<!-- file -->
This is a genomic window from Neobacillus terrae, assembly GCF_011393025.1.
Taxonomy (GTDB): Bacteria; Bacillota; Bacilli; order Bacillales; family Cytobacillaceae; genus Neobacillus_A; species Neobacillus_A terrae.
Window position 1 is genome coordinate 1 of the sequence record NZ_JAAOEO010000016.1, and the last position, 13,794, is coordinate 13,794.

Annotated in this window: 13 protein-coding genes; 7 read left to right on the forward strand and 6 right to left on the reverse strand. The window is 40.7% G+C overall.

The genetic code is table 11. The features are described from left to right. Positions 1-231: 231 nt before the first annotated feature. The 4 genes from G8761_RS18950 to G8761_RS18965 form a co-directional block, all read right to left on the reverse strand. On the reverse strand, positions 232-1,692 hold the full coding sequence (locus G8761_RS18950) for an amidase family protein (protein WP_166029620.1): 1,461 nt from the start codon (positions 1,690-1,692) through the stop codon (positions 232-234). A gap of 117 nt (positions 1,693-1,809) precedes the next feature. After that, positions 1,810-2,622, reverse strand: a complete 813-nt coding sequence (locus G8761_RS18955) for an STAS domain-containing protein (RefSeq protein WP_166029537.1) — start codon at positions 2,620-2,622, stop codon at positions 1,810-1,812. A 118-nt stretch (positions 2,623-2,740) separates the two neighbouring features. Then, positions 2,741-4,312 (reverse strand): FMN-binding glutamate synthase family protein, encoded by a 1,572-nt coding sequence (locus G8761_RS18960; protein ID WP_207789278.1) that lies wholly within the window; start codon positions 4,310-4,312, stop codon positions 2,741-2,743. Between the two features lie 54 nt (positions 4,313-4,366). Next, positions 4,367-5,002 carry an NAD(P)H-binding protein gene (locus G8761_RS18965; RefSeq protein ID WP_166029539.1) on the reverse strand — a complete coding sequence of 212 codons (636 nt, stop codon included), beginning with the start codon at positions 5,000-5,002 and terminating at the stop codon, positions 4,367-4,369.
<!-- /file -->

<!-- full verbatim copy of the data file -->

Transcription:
This is a genomic window from Neobacillus terrae, assembly GCF_011393025.1.
Taxonomy (GTDB): Bacteria; Bacillota; Bacilli; order Bacillales; family Cytobacillaceae; genus Neobacillus_A; species Neobacillus_A terrae.
Window position 1 is genome coordinate 1 of the sequence record NZ_JAAOEO010000016.1, and the last position, 13,794, is coordinate 13,794.

Annotated in this window: 13 protein-coding genes; 7 read left to right on the forward strand and 6 right to left on the reverse strand. The window is 40.7% G+C overall.

The genetic code is table 11. The features are described from left to right. Positions 1-231: 231 nt before the first annotated feature. The 4 genes from G8761_RS18950 to G8761_RS18965 form a co-directional block, all read right to left on the reverse strand. On the reverse strand, positions 232-1,692 hold the full coding sequence (locus G8761_RS18950) for an amidase family protein (protein WP_166029620.1): 1,461 nt from the start codon (positions 1,690-1,692) through the stop codon (positions 232-234). A gap of 117 nt (positions 1,693-1,809) precedes the next feature. After that, positions 1,810-2,622, reverse strand: a complete 813-nt coding sequence (locus G8761_RS18955) for an STAS domain-containing protein (RefSeq protein WP_166029537.1) — start codon at positions 2,620-2,622, stop codon at positions 1,810-1,812. A 118-nt stretch (positions 2,623-2,740) separates the two neighbouring features. Then, positions 2,741-4,312 (reverse strand): FMN-binding glutamate synthase family protein, encoded by a 1,572-nt coding sequence (locus G8761_RS18960; protein ID WP_207789278.1) that lies wholly within the window; start codon positions 4,310-4,312, stop codon positions 2,741-2,743. Between the two features lie 54 nt (positions 4,313-4,366). Next, positions 4,367-5,002 carry an NAD(P)H-binding protein gene (locus G8761_RS18965; RefSeq protein ID WP_166029539.1) on the reverse strand — a complete coding sequence of 212 codons (636 nt, stop codon included), beginning with the start codon at positions 5,000-5,002 and terminating at the stop codon, positions 4,367-4,369.